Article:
Managing dotfiles

If you ever used the command line, you probably have heard of dotfiles. Although the word dotfile could refer to hidden files in general in the *nix world, it is usually used to refer to the configuration files of various command line programs, such as bash and vim. When you start to seriously use the command line, you will find that you need to change configurations for programs. For example, you need to update your PATH inside .bashrc. Managing these dotfiles is very important because it allows you to easily setup a new environment in case you need to reinstall your system or provision a new one. In this blog post, I will talk about how I manage my dotfiles. You are welcomed to check out my dotfiles on GitHub.

At my first attempt to manage my dotfiles, I tried to create symlinks of various dotfiles into the git repo. I quickly realize it’s a no go because git will simply store the symlink, not the actual file content. Therefore, if I don’t want to maintain two copies of the same file and worry about things not being synced, I must store the actual file inside the git repo and create the symlink inside my home directory. While doing this, I discovered the stow program. The idea is very simple. Suppose you have /a/b/c, if you stow c under /a/b, directory c will appear under /a (which is /a/b’s parent directory) as a symlink. Therefore, you can utilize it to manage you dotfiles!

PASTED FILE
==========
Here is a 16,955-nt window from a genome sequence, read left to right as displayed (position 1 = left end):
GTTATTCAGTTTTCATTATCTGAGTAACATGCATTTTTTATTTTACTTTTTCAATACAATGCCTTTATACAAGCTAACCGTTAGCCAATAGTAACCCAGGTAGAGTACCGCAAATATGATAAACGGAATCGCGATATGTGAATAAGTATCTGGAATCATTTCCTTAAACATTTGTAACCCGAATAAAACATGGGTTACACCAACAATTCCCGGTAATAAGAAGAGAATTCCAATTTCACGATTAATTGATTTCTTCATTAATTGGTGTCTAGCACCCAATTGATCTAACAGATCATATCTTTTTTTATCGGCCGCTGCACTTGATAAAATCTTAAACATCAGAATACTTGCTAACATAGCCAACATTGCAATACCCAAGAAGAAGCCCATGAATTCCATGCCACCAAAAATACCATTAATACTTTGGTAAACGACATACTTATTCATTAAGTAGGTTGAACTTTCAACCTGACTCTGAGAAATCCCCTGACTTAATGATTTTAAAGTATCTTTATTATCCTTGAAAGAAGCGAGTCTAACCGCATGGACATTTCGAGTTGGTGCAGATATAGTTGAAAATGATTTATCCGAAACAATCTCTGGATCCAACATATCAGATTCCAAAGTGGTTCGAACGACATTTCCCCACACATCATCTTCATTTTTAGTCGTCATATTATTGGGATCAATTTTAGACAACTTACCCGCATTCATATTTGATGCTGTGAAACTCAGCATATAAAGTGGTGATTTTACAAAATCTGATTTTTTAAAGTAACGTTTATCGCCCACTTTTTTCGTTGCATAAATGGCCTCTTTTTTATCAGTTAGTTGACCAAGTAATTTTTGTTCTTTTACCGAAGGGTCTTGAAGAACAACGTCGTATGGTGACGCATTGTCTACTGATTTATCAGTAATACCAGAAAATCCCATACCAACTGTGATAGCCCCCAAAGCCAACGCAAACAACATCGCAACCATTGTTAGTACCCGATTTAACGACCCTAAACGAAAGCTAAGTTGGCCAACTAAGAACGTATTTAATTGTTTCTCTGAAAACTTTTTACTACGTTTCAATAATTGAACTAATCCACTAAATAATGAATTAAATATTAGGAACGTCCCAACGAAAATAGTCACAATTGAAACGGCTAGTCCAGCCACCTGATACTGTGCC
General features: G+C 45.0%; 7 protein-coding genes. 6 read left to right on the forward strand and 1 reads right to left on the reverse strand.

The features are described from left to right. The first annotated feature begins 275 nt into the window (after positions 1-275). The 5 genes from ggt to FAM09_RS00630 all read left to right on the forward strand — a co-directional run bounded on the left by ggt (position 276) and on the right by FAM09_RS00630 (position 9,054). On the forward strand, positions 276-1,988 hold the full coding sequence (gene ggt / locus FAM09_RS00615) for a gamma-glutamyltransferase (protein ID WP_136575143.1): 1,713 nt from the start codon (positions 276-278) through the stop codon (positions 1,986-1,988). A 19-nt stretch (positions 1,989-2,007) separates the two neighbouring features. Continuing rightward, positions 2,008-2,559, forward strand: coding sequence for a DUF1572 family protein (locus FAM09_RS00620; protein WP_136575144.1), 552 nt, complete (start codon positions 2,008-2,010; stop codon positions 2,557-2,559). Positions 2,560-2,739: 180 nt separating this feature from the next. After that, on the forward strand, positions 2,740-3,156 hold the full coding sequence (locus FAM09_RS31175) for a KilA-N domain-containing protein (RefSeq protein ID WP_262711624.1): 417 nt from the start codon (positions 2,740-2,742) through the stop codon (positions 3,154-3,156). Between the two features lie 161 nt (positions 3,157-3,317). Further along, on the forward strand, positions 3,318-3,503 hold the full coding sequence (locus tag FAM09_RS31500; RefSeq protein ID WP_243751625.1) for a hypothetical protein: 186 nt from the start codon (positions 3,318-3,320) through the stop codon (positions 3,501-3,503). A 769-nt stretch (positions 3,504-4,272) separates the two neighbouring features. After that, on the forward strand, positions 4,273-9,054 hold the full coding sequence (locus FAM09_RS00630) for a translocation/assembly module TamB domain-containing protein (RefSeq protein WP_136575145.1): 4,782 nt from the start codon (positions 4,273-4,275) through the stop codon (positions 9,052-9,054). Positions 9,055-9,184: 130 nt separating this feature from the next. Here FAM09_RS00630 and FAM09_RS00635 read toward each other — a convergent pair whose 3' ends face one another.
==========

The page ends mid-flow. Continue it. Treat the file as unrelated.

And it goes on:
$ cd ~ && mkdir .dotfiles && cd .dotfiles
$ mkdir zsh && touch zsh/.zshrc
$ stow zsh
$ ls -la ~/.zshrc
lrwxrwxrwx 1 koallen koallen 20 Jul 16  2018 /home/koallen/.zshrc -> .dotfiles/zsh/.zshrc

Making it even better

The stow program is nice, but using it alone is not really perfect for managing dotfiles. There are a few problems.

First, if you have neovim/.config/nvim/init.vim to stow and you don’t have ~/.config, the whole ~/.config folder will be symlinked. This means that anything later created under ~/.config will appear in your git repo! To solve this issue, I have to ensure ~/.config exists before I do the stow. I have written an script to help me stow all dotfiles and this check is done in my script.

Second, nowadays people use plugin managers to install plugins for programs like vim and tmux. Therefore, simply copying a dotfile may not be sufficient to fully configure the program. Most of the time you would need to git clone the plugin manager itself first, and then run some command to install the plugins defined in your dotfile. Therefore, I added a program-local script under each subdirectory in my repo. To avoid the script being stowed as well, I added it into the .stow-local-ignore file.


Managing dotfiles is essential in creating an easily reconfigurable command line environment, and stow is nicely suited for this purpose. With all the “enhancements” I added, this approach should provide with you a seamless experience in managing your dotfiles.


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